What are arachnoid cysts?
Arachnoid cysts are fluid-filled sacs that occur on the arachnoid membrane that covers the brain (intracranial) and the spinal cord (spinal). Arachnoid cysts are collections of CSF cerebrospinal fluid contained within the arachnoidal lining of the brain. They represent approximately one percent of brain mass lesions. Most common in infants, they may also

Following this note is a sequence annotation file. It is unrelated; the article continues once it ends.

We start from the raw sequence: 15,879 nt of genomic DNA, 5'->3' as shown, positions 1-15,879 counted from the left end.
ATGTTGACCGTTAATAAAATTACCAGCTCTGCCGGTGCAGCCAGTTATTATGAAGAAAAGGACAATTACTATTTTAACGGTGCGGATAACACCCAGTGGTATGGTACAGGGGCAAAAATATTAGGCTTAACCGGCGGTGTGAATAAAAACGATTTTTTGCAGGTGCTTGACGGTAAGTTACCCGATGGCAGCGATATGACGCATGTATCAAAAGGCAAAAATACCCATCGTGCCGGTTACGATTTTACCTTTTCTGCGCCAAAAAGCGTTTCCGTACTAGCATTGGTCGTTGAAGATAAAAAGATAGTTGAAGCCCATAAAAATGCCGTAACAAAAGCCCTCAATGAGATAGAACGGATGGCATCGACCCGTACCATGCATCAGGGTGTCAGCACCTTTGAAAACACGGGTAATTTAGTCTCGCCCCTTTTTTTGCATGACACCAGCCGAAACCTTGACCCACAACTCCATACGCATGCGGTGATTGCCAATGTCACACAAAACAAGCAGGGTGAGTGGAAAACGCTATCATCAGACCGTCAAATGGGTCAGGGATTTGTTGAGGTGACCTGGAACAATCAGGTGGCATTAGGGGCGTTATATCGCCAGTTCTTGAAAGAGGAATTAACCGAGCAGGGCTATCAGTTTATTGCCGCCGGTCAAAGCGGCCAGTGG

present in adulthood. There are three membranes covering these components of the central nervous system: dura mater, arachnoid, and pia mater. Arachnoid cysts appear on the arachnoid membrane, and they may also expand into the space between the pia mater and arachnoid membranes (subarachnoid space). The most common locations for intracranial arachnoid cysts are the middle fossa (near the temporal lobe), the suprasellar region (near the third ventricle) and the posterior fossa, which contains the cerebellum, pons, and medulla oblongata. In infants, they cause head enlargement or signs of obstructive hydrocephalus such as headache, lethargy, double vision, and developmental delay. In adults, they are more likely to cause seizures, particularly those of the middle cranial fossa. Arachnoid cysts are readily seen on CT and MRI scans as non-enhancing cystic masses of near CSF density/intensity. Treatment options include fenestration of the cyst into normal CSF pathways, either endoscopically or by open craniotomy, or shunting of the cyst and/or ventricles into the peritoneal cavity. Successful cystic opening or fluid diversion is usually effective treatment.